Location: Palazzo Ducale, Cortile Carrara, 1


curated by Enrico Stefanelli
in cooperation with Magnum Photos

By overthrowing one of the world’s oldest monarchies in 1979, Iranians won the modern world’s first Islamic revolution. At first, though, the uprising against the Shah was powered more by the people’s hunger for democracy than the mullahs’ religious fundamentalism. As in many revolutions, extremist maneuvered for control after the Iranians’ common enemy was gone. Iran’s popular movement for democracy then lost out the theocrats. Iranian has tried to build a democracy before, peacefully, at the ballot box, only to have their freedom to choose who governed them snatched away by American and British subterfuge.

Prime Minister Mahammad Mossadegh thought it was morally, and economically, wrong for Britain to control Iran’s oil through the Anglo-Iranian Oil Company, mostly owned by the British government. He moved to nationalize the oil industry with almost unanimous support from the Iranian Parliament in 1951. With backing from Britain’s MI6, the US Central Intelligence Agency plotted to bring down Mossadegh in a coup that transformed Mohammad Reza Shah Pahlavi from a weak, constitutional monarch into a brutal autocrat.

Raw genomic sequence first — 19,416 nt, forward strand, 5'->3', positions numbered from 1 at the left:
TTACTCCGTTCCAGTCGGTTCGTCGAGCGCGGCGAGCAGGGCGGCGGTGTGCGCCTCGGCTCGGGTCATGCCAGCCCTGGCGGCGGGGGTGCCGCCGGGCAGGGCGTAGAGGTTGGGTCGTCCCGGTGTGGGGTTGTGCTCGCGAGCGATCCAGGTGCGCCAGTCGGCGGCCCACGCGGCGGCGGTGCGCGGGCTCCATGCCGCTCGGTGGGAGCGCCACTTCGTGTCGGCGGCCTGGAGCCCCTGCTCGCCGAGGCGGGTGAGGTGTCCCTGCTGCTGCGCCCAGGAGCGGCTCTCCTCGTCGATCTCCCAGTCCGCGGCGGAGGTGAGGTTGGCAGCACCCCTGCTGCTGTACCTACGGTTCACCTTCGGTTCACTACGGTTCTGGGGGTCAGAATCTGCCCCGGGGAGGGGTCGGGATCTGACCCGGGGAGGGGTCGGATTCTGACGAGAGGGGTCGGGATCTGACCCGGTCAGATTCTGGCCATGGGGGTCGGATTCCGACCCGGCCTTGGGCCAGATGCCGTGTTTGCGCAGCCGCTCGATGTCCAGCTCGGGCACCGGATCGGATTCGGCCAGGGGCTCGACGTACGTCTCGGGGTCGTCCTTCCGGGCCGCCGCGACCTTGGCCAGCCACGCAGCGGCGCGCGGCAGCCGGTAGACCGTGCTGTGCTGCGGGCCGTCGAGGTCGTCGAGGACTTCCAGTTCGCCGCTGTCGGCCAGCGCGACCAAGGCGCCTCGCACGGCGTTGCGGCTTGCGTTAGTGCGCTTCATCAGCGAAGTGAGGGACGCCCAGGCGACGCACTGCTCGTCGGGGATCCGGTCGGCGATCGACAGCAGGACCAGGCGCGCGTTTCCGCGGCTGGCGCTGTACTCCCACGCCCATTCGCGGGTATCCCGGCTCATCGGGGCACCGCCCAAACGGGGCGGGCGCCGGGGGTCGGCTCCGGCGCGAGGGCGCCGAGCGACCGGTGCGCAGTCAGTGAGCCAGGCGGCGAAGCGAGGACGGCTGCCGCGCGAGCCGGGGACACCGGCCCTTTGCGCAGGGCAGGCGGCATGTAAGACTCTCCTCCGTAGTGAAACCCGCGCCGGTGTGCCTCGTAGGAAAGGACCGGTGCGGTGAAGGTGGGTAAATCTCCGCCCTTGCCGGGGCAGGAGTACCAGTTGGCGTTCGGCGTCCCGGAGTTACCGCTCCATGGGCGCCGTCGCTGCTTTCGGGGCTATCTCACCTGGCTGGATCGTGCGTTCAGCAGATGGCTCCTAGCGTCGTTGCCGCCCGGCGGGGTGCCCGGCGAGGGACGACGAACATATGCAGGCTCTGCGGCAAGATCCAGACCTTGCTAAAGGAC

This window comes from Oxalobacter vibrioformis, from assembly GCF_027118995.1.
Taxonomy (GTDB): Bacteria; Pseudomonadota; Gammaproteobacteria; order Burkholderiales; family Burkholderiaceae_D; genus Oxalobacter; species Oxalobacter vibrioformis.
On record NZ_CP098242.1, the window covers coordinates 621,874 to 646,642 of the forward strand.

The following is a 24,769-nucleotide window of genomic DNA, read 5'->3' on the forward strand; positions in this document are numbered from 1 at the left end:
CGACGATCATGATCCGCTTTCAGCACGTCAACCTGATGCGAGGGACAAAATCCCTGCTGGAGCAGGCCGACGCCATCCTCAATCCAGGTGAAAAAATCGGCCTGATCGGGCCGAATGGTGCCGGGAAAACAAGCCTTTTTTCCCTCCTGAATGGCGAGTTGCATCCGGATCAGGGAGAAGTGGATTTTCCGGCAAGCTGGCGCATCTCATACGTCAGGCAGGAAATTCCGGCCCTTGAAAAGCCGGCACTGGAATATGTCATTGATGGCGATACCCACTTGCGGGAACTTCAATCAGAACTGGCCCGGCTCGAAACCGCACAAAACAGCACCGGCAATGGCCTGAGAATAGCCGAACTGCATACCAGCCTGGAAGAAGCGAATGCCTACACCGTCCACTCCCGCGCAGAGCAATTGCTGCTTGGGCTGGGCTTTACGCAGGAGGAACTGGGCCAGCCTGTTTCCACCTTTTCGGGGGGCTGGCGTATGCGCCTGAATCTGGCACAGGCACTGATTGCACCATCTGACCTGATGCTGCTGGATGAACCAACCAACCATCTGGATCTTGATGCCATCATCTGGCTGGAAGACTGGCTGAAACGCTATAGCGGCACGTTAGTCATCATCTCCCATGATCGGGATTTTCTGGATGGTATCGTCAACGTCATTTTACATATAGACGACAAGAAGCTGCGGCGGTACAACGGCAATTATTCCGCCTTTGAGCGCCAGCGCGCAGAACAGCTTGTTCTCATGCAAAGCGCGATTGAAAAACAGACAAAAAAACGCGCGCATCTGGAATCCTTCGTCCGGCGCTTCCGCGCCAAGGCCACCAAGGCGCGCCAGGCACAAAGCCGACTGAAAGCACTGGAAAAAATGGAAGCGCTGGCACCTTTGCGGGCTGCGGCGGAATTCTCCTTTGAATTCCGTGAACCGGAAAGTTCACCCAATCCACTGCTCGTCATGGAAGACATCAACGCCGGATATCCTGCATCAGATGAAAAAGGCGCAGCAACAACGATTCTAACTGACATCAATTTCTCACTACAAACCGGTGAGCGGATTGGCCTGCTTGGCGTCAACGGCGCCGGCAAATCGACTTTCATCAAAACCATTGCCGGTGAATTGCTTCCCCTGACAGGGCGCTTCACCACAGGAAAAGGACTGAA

Prodded by the CIA, the Shah tried to sidestep Parliament and dismiss Mossadegh, with the aid of a military coup. A CIA-orchestrated psy-ops campaign turned to screws on Mossadegh with propaganda painting him as a Communist and royalist street mobs shouting for his removal. But the CIA bungled the coup. Mossadegh stood his ground. The Shah fled to Rome.

So the Americans, acting against the Cold War straw man a Communist threat to control Iran, regrouped and pressed Iran’s military to try again. The ruse worked. Iran’s democratically elected government fell on August 19, 1953. The prime minister was arrested and a military court found him guilty of treason.

That sorry episode set the stage for revolution twenty-seven years later, when the world watched enraged Iranian students displaying once-secret CIA files at the seized US Embassy, after they blindfolded and bound sixty-six captive in the compound. The revolution’s leader, Ayatollah Ruhollah Khomeini, had tried to assure a foreign audience that Iran’s clerics were not interested in ruling the country. “Our intention is not that religious leaders should themselves administer the state,” Khomeini told Le Monde soon before returning from exile in France to lead the revolution in its final days. There was flickering hope, it seemed, for Iranian democracy. Extremists soon snuffed it out and Iranians are still struggling to regain the freedom stolen from the in 1953.